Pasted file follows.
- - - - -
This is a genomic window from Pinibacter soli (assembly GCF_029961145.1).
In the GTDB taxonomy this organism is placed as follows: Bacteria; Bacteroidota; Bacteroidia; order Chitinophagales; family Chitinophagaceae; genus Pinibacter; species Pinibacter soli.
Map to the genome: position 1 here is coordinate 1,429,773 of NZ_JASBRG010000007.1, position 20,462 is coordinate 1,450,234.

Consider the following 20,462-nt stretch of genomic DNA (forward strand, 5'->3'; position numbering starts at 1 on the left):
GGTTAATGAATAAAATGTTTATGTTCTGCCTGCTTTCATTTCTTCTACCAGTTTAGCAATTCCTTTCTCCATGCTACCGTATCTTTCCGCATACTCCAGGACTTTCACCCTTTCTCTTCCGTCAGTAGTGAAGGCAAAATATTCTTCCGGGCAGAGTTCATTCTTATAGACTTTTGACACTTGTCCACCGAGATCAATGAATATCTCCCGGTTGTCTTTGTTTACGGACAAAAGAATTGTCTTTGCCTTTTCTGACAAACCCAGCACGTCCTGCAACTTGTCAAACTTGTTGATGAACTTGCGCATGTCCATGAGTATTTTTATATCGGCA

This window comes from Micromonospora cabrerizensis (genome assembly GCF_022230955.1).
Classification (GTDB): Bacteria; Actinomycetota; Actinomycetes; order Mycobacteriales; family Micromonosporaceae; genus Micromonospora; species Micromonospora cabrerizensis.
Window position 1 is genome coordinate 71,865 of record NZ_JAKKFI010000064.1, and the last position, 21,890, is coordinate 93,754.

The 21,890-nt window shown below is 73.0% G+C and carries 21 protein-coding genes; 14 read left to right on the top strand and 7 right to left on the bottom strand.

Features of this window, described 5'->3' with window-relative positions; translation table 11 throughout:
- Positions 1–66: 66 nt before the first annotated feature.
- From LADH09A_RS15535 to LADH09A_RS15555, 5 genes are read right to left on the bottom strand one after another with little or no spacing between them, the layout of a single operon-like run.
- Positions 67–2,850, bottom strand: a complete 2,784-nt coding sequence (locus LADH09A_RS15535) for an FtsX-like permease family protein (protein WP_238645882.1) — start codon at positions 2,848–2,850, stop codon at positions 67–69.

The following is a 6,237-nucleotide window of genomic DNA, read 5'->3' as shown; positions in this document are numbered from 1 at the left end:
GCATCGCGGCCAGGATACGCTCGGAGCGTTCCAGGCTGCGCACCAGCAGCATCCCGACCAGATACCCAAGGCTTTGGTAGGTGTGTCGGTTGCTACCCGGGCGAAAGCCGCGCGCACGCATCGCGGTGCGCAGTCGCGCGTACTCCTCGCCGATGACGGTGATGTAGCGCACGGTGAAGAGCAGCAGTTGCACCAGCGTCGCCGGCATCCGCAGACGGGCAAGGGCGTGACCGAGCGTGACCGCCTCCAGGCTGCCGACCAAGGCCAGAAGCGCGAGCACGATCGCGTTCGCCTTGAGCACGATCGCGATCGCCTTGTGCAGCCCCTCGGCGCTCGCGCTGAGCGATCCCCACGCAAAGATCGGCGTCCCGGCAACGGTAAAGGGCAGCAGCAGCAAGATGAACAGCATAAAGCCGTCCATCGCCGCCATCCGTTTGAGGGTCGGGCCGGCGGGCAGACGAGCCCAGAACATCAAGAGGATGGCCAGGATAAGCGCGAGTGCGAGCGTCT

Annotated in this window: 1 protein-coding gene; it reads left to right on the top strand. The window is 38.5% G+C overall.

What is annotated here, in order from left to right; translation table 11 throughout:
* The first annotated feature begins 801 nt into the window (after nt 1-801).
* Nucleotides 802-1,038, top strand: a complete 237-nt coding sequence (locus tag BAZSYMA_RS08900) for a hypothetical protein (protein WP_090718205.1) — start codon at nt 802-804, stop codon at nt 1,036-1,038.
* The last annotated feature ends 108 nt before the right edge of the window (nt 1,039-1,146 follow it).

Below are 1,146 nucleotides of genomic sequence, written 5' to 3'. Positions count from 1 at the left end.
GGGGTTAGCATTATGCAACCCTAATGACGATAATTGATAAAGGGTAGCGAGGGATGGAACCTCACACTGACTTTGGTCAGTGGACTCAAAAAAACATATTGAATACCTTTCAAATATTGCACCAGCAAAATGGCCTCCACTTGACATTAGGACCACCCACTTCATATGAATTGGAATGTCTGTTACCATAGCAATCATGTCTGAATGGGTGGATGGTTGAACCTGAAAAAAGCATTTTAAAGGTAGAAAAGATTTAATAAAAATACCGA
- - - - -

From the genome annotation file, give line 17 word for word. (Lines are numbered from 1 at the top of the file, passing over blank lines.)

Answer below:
What is annotated here, in order from left to right; translation table 11 throughout: